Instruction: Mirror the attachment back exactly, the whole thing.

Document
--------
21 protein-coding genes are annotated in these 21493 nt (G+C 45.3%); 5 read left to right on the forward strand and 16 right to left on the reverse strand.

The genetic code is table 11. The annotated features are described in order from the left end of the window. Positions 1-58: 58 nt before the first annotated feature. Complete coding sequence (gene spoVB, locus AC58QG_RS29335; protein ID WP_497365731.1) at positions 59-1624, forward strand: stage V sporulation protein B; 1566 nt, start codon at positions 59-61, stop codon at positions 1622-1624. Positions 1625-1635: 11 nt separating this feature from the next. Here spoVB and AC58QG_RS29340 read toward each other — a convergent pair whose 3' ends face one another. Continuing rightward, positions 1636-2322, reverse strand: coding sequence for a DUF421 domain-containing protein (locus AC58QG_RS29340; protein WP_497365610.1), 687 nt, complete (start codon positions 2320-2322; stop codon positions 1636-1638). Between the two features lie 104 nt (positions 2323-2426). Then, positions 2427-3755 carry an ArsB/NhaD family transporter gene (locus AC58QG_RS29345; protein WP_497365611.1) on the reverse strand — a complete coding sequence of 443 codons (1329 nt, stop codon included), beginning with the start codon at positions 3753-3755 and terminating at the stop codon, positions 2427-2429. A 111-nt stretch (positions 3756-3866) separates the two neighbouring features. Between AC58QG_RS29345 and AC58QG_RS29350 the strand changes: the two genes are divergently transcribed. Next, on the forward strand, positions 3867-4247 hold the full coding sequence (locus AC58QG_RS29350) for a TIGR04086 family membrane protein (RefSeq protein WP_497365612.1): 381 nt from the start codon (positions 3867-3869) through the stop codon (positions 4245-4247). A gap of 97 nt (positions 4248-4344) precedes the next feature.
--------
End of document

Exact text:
21 protein-coding genes are annotated in these 21493 nt (G+C 45.3%); 5 read left to right on the forward strand and 16 right to left on the reverse strand.

The genetic code is table 11. The annotated features are described in order from the left end of the window. Positions 1-58: 58 nt before the first annotated feature. Complete coding sequence (gene spoVB, locus AC58QG_RS29335; protein ID WP_497365731.1) at positions 59-1624, forward strand: stage V sporulation protein B; 1566 nt, start codon at positions 59-61, stop codon at positions 1622-1624. Positions 1625-1635: 11 nt separating this feature from the next. Here spoVB and AC58QG_RS29340 read toward each other — a convergent pair whose 3' ends face one another. Continuing rightward, positions 1636-2322, reverse strand: coding sequence for a DUF421 domain-containing protein (locus AC58QG_RS29340; protein WP_497365610.1), 687 nt, complete (start codon positions 2320-2322; stop codon positions 1636-1638). Between the two features lie 104 nt (positions 2323-2426). Then, positions 2427-3755 carry an ArsB/NhaD family transporter gene (locus AC58QG_RS29345; protein WP_497365611.1) on the reverse strand — a complete coding sequence of 443 codons (1329 nt, stop codon included), beginning with the start codon at positions 3753-3755 and terminating at the stop codon, positions 2427-2429. A 111-nt stretch (positions 3756-3866) separates the two neighbouring features. Between AC58QG_RS29345 and AC58QG_RS29350 the strand changes: the two genes are divergently transcribed. Next, on the forward strand, positions 3867-4247 hold the full coding sequence (locus AC58QG_RS29350) for a TIGR04086 family membrane protein (RefSeq protein WP_497365612.1): 381 nt from the start codon (positions 3867-3869) through the stop codon (positions 4245-4247). A gap of 97 nt (positions 4248-4344) precedes the next feature.